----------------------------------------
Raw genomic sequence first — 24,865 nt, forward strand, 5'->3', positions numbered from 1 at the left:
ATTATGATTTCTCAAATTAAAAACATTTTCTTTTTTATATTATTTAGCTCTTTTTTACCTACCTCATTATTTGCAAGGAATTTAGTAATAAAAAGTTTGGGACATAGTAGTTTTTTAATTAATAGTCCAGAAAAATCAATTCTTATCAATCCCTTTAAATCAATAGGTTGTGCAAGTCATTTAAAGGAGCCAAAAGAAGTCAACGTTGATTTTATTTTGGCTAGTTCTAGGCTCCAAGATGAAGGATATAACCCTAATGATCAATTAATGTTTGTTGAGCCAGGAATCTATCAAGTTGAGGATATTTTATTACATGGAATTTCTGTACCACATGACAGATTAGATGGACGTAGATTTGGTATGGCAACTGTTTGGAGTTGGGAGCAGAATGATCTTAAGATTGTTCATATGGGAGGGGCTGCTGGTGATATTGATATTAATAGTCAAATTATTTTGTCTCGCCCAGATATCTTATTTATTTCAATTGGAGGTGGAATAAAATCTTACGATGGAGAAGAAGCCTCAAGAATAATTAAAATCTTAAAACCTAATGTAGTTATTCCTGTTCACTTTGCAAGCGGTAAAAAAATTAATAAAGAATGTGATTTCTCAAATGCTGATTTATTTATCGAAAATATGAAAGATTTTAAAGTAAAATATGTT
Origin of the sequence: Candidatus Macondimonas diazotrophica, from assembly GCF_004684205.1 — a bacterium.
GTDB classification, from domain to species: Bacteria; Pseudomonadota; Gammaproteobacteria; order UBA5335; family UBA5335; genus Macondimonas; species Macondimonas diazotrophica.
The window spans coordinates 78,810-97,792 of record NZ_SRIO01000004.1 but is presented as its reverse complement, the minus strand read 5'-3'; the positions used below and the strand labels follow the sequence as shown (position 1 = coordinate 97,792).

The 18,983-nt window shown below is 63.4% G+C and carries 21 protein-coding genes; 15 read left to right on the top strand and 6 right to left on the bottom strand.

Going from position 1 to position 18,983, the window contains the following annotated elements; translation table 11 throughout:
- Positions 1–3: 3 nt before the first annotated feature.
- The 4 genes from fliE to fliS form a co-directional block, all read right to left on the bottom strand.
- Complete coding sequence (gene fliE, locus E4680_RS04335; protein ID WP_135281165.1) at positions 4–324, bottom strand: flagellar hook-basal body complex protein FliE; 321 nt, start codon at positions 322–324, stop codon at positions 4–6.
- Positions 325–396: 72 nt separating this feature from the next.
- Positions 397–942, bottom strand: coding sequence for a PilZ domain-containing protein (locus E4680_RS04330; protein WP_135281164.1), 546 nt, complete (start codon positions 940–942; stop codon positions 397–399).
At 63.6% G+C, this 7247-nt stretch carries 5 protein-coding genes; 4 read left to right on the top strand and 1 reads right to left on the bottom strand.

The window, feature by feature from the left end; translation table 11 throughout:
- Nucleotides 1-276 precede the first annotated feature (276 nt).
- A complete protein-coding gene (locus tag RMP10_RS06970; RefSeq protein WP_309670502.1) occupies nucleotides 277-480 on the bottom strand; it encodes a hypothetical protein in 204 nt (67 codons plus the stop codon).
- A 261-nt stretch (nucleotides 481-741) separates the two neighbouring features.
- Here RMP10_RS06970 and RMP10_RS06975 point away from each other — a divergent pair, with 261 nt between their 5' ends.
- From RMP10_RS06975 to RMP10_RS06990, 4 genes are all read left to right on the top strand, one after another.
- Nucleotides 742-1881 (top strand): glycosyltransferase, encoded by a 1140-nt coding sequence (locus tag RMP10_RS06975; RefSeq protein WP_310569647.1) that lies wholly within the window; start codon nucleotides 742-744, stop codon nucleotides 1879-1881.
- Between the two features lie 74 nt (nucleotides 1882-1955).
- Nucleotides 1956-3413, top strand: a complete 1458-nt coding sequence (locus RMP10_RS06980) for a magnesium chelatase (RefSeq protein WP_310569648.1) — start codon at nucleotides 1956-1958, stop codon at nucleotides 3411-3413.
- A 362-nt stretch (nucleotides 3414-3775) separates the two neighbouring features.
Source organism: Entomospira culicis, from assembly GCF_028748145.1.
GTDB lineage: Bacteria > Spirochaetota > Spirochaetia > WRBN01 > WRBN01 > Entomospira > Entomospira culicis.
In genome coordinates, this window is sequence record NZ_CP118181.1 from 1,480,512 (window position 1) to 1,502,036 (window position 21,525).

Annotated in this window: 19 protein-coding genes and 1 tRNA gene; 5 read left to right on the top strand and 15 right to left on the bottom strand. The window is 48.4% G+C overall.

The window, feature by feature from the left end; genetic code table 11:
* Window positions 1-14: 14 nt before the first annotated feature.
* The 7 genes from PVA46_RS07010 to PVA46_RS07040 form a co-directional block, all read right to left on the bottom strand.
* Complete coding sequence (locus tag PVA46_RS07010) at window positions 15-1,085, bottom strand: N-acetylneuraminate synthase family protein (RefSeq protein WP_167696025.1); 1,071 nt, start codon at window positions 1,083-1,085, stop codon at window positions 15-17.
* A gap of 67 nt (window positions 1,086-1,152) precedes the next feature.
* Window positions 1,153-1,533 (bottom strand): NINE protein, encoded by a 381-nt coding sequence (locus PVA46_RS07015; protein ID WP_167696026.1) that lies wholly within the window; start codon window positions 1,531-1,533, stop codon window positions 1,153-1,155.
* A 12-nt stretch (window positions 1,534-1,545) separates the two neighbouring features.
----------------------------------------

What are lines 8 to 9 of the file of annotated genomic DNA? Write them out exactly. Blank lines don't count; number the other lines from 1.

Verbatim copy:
- Positions 1–3: 3 nt before the first annotated feature.
- The 4 genes from fliE to fliS form a co-directional block, all read right to left on the bottom strand.